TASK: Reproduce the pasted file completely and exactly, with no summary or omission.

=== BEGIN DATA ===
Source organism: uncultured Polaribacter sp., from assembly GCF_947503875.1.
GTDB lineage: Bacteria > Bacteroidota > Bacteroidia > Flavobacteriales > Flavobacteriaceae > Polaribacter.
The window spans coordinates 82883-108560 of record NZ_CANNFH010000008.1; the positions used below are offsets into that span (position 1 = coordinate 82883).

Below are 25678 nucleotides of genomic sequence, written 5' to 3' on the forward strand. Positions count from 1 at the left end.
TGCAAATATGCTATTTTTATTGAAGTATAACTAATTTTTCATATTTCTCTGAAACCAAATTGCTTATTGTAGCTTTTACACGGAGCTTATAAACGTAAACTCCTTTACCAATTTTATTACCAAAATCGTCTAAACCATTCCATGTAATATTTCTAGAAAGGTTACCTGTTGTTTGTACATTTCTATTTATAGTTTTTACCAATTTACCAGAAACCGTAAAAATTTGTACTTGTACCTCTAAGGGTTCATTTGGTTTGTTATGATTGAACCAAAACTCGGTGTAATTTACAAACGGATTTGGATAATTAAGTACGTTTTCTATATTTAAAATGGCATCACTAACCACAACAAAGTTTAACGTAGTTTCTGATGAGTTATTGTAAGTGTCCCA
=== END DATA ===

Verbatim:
Source organism: uncultured Polaribacter sp., from assembly GCF_947503875.1.
GTDB lineage: Bacteria > Bacteroidota > Bacteroidia > Flavobacteriales > Flavobacteriaceae > Polaribacter.
The window spans coordinates 82883-108560 of record NZ_CANNFH010000008.1; the positions used below are offsets into that span (position 1 = coordinate 82883).

Below are 25678 nucleotides of genomic sequence, written 5' to 3' on the forward strand. Positions count from 1 at the left end.
TGCAAATATGCTATTTTTATTGAAGTATAACTAATTTTTCATATTTCTCTGAAACCAAATTGCTTATTGTAGCTTTTACACGGAGCTTATAAACGTAAACTCCTTTACCAATTTTATTACCAAAATCGTCTAAACCATTCCATGTAATATTTCTAGAAAGGTTACCTGTTGTTTGTACATTTCTATTTATAGTTTTTACCAATTTACCAGAAACCGTAAAAATTTGTACTTGTACCTCTAAGGGTTCATTTGGTTTGTTATGATTGAACCAAAACTCGGTGTAATTTACAAACGGATTTGGATAATTAAGTACGTTTTCTATATTTAAAATGGCATCACTAACCACAACAAAGTTTAACGTAGTTTCTGATGAGTTATTGTAAGTGTCCCA